The week closes with the ongoing sense that many Americans are not tuned into dealing with the crucial issues that really face us. The old question resurfaces: where is the outrage?
I have been passionate in posting and commenting about the underlying issues surrounding the Amtrak tragedy outside Philadelphia. I am outraged that such an accident could happen at all. For me, the key is infrastructure – why hasn’t the government already pushed completion of Positive Train Control?
I’ll admit a bias. I live in Washington and the response and coverage of the train crash has been strong among media types who — like me – live and work along the Northeast Corridor and use Amtrak all the time.
So in the flurry of retweets and shares this week from Daily Beast and The New Yorker and The New York Times, I was slowed down when one of my Facebook buddies–not a product of the Northeast–questioned the basic notion that Amtrak should be “subsidized.”
Here’s how the story came down:
I had just shared an item on Facebook from the New York Times:
One Day After Wreck, Increased Funding for Amtrak Fails in a House Panel.
By MICHAEL D. SHEAR and JAD MOUAWAD
WASHINGTON — The bodies had not yet been fully recovered from theAmtrak derailment in Philadelphia before Capitol Hill erupted hours later into its usual partisan clash over how much money to spend on the long-struggling national rail service.
My Facebook contact, who I know to be a thoughtful fellow, left this comment:
I’m not convinced that the government should subsidize travel for parts of the country. It seems that Amtrak actually makes a profit in the Northeast (~$250 million a year), but its losses elsewhere are much larger (I think 6 or $800 million). I don’t think keeping Amtrak afloat everywhere is a wise use of government funds.
Rightly or wrongly, I perceived that comment to come from the political right. I answered gently, wary of getting into an argument that would never end:
It’s part of rational infrastructure development and rehab which should include nationwide regional success stories like the Northeast Corridor — Atlanta // Tennessee major cities // Florida major cities // California and many more. Try taking a train from Chicago to Cincinnati. The country is 3/4 of a century behind on railroads. Admittedly it is a much larger divisive argument — does spending money for infrastructure fuel progress, jobs and progress?
I then dropped in another shared file, this time from NPR:
“One key safety feature was missing from the stretch of track where an Amtrak passenger train going more than 100 mph derailed and killed seven people.
“Investigators say that if positive train control had been installed on that stretch, the technology could have automatically slowed the train and perhaps saved lives.”
My Facebook friend had an answer for that:
I’m not saying that it’s not a conversation worth having. If the federal is going to spend money on infrastructure, however, I’m not convinced that increasing subsidies to an unprofitable, private business is the wisest choice. Even if it is, I don’t think the accident near Philadelphia is a sound launching point for that argument. Indeed, I would wager that had the government given more money to Amtrak in the name of infrastructure, it wouldn’t have prevented this accident.
Although it’s not in the article you linked, I heard on NPR this afternoon that it would cost *billions* to outfit all of Amtrak’s rails with Positive Train Control.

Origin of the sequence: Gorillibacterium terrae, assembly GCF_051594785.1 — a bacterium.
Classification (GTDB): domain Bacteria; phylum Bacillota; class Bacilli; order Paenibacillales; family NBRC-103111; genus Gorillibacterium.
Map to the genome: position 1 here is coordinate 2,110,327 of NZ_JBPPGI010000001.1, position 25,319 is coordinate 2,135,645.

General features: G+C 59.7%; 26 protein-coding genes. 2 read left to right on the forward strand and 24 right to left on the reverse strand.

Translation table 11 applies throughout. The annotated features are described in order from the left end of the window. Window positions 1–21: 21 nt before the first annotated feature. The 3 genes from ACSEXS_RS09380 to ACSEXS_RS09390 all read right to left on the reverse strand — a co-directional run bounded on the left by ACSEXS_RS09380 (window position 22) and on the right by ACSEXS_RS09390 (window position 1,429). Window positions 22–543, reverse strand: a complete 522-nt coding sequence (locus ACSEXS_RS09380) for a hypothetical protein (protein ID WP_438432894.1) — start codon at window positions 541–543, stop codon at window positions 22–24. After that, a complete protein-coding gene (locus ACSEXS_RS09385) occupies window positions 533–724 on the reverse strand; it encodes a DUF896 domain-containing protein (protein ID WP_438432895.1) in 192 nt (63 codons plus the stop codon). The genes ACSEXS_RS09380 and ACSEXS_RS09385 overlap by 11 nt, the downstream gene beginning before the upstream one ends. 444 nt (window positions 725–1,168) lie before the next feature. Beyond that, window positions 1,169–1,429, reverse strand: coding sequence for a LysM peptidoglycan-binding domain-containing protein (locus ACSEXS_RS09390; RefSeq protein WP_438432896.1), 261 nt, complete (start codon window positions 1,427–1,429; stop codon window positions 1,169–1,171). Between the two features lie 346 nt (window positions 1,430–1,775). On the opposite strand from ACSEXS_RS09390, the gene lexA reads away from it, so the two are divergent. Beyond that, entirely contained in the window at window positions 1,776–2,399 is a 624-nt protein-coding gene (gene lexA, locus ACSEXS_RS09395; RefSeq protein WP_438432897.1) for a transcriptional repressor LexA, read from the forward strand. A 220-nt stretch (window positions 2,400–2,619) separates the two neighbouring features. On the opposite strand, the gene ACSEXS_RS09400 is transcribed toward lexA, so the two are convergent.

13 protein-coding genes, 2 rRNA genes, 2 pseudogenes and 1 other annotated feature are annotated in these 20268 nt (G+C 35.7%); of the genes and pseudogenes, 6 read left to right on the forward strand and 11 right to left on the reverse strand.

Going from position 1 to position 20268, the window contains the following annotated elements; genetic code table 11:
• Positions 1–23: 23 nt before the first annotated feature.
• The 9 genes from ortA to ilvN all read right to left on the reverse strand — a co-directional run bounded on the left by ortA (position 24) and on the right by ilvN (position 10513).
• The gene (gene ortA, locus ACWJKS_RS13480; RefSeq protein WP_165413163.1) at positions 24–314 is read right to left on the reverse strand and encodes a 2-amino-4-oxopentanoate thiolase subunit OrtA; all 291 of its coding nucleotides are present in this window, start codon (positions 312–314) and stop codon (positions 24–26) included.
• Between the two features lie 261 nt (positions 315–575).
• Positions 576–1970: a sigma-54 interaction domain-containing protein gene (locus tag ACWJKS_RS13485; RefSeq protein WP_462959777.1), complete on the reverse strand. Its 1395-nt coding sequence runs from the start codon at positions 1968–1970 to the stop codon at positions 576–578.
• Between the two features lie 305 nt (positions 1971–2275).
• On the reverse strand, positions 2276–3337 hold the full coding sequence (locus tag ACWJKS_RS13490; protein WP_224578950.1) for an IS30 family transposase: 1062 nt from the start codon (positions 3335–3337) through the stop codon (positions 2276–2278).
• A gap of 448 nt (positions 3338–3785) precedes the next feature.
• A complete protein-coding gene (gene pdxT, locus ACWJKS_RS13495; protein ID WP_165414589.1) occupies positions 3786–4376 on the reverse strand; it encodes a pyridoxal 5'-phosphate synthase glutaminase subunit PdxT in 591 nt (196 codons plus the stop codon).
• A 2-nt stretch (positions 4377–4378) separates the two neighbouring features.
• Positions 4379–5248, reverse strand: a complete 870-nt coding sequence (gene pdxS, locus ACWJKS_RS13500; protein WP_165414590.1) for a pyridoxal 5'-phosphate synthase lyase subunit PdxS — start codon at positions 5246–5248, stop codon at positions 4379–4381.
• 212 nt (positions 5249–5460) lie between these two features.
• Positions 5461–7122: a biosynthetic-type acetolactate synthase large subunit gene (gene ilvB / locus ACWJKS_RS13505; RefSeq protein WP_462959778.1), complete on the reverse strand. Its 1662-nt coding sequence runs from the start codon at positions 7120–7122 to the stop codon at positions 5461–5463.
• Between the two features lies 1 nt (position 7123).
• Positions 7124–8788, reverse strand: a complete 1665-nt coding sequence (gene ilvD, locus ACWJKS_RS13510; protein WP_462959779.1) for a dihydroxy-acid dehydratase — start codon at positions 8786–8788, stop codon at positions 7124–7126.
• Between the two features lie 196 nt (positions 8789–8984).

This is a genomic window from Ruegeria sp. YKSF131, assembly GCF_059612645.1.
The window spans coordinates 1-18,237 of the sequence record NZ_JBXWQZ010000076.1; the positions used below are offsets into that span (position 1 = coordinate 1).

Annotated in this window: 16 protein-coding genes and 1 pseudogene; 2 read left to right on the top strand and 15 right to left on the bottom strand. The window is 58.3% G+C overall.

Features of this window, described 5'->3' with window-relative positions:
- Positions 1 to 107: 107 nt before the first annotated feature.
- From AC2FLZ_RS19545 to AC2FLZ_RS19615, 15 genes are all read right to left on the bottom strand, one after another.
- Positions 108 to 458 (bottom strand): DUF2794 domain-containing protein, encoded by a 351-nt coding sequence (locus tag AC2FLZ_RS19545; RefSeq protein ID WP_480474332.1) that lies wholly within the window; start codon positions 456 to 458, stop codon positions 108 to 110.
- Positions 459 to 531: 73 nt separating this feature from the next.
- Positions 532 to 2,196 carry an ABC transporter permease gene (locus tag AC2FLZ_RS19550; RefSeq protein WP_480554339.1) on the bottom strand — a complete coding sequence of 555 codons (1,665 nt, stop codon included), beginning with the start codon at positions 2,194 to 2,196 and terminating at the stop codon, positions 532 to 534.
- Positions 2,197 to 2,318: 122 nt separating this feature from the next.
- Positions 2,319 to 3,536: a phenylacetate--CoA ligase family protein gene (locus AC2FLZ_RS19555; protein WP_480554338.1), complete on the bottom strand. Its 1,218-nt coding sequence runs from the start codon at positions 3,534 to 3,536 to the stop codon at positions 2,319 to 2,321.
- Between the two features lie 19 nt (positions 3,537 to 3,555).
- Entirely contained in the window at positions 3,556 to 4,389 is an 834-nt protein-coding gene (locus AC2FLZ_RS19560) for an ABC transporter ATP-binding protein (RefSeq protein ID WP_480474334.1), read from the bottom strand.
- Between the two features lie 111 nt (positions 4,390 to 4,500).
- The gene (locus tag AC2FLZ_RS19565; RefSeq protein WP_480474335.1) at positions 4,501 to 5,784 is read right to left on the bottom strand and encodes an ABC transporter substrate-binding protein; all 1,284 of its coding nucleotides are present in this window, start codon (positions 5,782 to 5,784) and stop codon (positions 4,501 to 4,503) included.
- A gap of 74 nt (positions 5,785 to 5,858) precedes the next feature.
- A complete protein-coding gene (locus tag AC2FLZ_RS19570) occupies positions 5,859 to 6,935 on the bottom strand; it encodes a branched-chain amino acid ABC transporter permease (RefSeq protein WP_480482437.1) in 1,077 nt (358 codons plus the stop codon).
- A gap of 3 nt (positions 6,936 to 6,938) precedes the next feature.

I decided not to answer, at least until now. I saw an argument without end.
One of the dangers of social media and the Internet is that people tend to flock to birds of their own feather. I worry often about preaching to my own choir – and also about bothering to pick a fight with those who will never stray from their own ideological lines.
That all said, my answer to my friend would be: billions of dollars doesn’t sound like too much to fix the system. In fact, I agree with the argument that we need to spend trillions of dollars on infrastructure.
Does the American Society of Civil Engineers fly a communist banner when it says in its infrastructure scorecard that the United States earns an average D+ on questions of infrastructure? It says we face an array of crumbling disgraces that threaten the future – bridges that are crumbling, rails like Amtrak that have delayed maintenance programs – run down the list from safe drinking water to schools to hazardous waste.
The organization says the United States needs to spend more than three trillion dollars this decade for crucial upgrades. It says that “infrastructure is America’s backbone.”
I agree with economists such as Paul Krugman that the 2009 stimulus plan that followed the disastrous Bush era-induced economic collapse should have been vastly more ambitious, the equivalent of a modern New Deal recovery. Building infrastructure fuels jobs, investment, a cycle of progress.
There is a feeling of helplessness and hopelessness in saying such things. I suspect my Facebook buddy will deeply reject what I say. And I know that the broken political system we face – run by “I’m-no-scientist” Congressional leaders and end-of days-presidential candidates– has everything to do with stagnation, with virtually no chance of infrastructure improvements anytime soon.
So I write this hesitantly, figuring that some of the usual subjects will agree and hit the like button, while others will come out screaming. To what end? There is no national debate – there are only sectorized talking points. Too often, what passes as news is handled–never moderated–by cable television discourse that looks for noise and ratings, rarely with the focus on civility, compromise and common sense.